“I want to tell the stories that have been written out of history by Silicon Valley,” says Taylor Lorenz.
In her forthcoming book, “Extremely Online: The Untold Story of Fame, Power and Influence on the Internet,” Lorenz — a technology and digital culture columnist for the Washington Post — chronicles what she describes as a “history of the social internet.” Starting with the blogging boom of the early 2000s and ending with the current TikTok era, Lorenz covers everything from the surpassing influence of early aughts mommy bloggers to MySpace to the rise and fall of Vine, pulling seemingly disparate stories from different platforms into a cohesive narrative about the construction of social media as we know it today.
Ahead of the book’s release on Oct. 3, Lorenz chatted with Variety about what led her to write “Extremely Online,” TikTok’s disruptive influence in Hollywood, the behind-the-scenes drama of Vine’s downfall and why “Facebook really fumbled the bag.”
What previously untold story about the internet were you trying to tell with this book?
There’s been a lot of phenomenal books written about the corporate side of social media. I loved Nick Bilton’s “Hatching Twitter,” Sarah Frier’s “No Filter,” Mark Bergen’s “Like, Comment, Subscribe.” These are all seminal books about the different platforms, and, obviously, the hundred Facebook books that we have in the world. They all tell the story of the rise of social media through the lens of specific platforms and really the corporate — they get into the user side a little bit — but it’s mostly these corporate tales.
I wanted to talk about the rise of social media from the user side. I don’t cover tech on the corporate side. I cover it from the user side, so more how people use technology and social media and how it evolves through the lens of this half-a-trillion-dollar industry that’s emerged out of it, which is the content creator industry, and talk about how the rise of social media facilitated this massive industry and how the moments on the internet that we look back on as silly little things — like, “Oh, I remember when that happened” — were actually really pivotal in shaping the modern internet that we have today.
I also think it’s important to set the record straight on where the “creator economy” emerged from, because in 2021, when Silicon Valley finally woke up and was forced to take internet culture seriously because of the pandemic, there was just so much revisionist history. They were talking about how MrBeast founded the notion of productizing himself — that’s just not true. Beauty vloggers were doing that back in 2012. Mommy bloggers pioneered a lot of these revenue streams, so I wanted to also talk about that. No one has written that history, that’s just an industry that that hasn’t been covered outside of marketing books or books that are focused on specific content creators. I wanted to write an internet history book, the rise of the social internet, but not just YouTube, not just Instagram. I love those books, I can’t express enough… I just feel like they’re pieces of the puzzle. And I wanted to put together the whole thing.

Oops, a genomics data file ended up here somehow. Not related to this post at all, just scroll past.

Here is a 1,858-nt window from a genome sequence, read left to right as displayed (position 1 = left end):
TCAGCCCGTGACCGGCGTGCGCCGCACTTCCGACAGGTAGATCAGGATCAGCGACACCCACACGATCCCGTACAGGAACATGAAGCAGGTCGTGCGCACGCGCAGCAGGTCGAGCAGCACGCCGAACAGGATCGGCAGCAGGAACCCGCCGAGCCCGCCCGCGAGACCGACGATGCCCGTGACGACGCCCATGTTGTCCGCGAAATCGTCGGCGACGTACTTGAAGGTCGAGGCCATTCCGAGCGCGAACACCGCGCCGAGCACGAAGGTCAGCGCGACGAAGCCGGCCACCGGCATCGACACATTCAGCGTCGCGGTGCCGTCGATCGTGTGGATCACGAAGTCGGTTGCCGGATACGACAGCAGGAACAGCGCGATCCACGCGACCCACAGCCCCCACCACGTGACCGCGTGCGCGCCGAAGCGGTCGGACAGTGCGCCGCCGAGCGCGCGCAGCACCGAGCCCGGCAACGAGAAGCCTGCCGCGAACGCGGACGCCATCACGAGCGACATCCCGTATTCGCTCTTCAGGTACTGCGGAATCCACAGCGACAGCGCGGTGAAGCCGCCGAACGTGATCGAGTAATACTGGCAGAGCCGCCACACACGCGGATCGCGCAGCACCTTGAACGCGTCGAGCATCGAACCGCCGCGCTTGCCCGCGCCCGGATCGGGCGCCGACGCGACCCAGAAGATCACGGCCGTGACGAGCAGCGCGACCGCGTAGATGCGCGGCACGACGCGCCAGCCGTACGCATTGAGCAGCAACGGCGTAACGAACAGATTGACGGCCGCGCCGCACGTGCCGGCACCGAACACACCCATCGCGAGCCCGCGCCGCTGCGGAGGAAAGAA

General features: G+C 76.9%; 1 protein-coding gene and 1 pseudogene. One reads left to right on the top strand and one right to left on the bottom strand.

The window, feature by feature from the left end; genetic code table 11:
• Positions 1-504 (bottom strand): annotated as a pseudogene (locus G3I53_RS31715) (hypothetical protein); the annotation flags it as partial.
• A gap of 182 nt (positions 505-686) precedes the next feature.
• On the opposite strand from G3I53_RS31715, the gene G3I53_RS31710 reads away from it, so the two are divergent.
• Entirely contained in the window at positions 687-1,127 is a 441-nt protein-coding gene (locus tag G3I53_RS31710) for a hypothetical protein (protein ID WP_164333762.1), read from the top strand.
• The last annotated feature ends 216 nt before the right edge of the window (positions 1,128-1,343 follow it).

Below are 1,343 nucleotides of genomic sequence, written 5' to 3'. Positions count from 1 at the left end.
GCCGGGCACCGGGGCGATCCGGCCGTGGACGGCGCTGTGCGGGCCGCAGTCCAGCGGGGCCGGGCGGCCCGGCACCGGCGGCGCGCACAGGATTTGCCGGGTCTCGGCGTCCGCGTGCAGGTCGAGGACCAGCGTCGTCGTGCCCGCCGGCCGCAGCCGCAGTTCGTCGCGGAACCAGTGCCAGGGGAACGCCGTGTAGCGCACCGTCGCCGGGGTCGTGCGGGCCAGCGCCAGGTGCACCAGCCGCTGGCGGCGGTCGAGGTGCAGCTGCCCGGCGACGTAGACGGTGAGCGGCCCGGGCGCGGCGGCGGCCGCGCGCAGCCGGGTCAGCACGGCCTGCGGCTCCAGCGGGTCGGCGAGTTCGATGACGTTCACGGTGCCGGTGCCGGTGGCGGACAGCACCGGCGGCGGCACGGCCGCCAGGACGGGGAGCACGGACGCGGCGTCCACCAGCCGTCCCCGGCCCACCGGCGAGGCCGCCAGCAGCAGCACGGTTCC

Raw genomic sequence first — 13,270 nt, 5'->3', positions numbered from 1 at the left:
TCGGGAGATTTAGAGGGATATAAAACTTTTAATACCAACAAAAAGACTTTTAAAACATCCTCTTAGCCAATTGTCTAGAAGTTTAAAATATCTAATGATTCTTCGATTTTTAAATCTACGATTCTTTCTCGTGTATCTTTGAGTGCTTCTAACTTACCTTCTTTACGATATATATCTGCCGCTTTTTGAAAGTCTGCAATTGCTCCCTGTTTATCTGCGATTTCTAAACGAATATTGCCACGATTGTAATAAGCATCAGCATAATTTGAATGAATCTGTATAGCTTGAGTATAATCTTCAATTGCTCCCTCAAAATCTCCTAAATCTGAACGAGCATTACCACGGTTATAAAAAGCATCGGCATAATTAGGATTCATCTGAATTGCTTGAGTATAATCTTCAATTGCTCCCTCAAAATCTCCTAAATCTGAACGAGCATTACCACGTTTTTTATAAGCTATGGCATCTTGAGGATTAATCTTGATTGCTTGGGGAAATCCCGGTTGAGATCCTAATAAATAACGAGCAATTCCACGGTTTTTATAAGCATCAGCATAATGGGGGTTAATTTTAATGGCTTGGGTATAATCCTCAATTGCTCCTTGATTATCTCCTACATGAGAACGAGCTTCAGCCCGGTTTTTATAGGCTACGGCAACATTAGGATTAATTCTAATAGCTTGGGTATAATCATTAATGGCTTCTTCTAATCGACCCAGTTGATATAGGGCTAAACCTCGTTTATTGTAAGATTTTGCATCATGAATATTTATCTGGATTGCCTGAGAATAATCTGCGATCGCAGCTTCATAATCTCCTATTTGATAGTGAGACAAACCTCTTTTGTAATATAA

You note in your book that TikTok is much more of an entertainment platform than any other social media platform. Given your extensive knowledge of its infrastructure and impact, how do you think it will transform Hollywood moving forward?
It’s actually this regression back to the original promise of MySpace. MySpace also positioned itself and talked about itself in almost identical terms to TikTok. If you go back and read the marketing decks for MySpace, they talk about it as this entertainment platform and this hub for people to get discovered and talent to get discovered, like bands and entertainers. I talk about these two warring notions of social media, which is this L.A./New York notion of social, which is very focused on entertainment and media and that MySpace model, versus the Facebook model, which is this Silicon Valley thing that focused on friends and connections.
In the end, now with TikTok, we’re seeing that this MySpace model was ultimately more compelling. MySpace was just ahead of its time in a lot of ways. Obviously TikTok is transforming the entertainment industry in so many ways. It’s forced them all to embrace short form video… Everyone’s just trying to make these annoying short video things to have a TikTok competitor.
I’ve written so many stories about this, but obviously it’s democratized a lot of entertainment, where anybody can theoretically find an audience online, even if they wouldn’t traditionally have been let into Hollywood. It’s forced Hollywood to welcome new talent into the industry that probably would have previously been excluded, right? Or maybe wouldn’t have their big break. Just thinking of all these people that have gotten cast on shows specifically because of TikTok — and I wrote about this recently, in regards to the strike — but one thing that we’ve seen since 2020 is this merging. There used to be content creators and traditional Hollywood people. Now it’s really all just merged together. That’s why you see so much huge support for the strikes on TikTok, because a lot of these content creators are also working actors or working writers, they’re very adept at using the internet. With that shift, traditional institutional players are going to be further and further challenged, because the internet can give talent more options and more leverage. There’s that woman, Sarah Pribus, who I quoted in a story recently. She makes content about her acting, she’s a working actor in New York, but she talks openly about how there’s times when she doesn’t make enough. She mostly does commercial work, but she makes more as a content creator.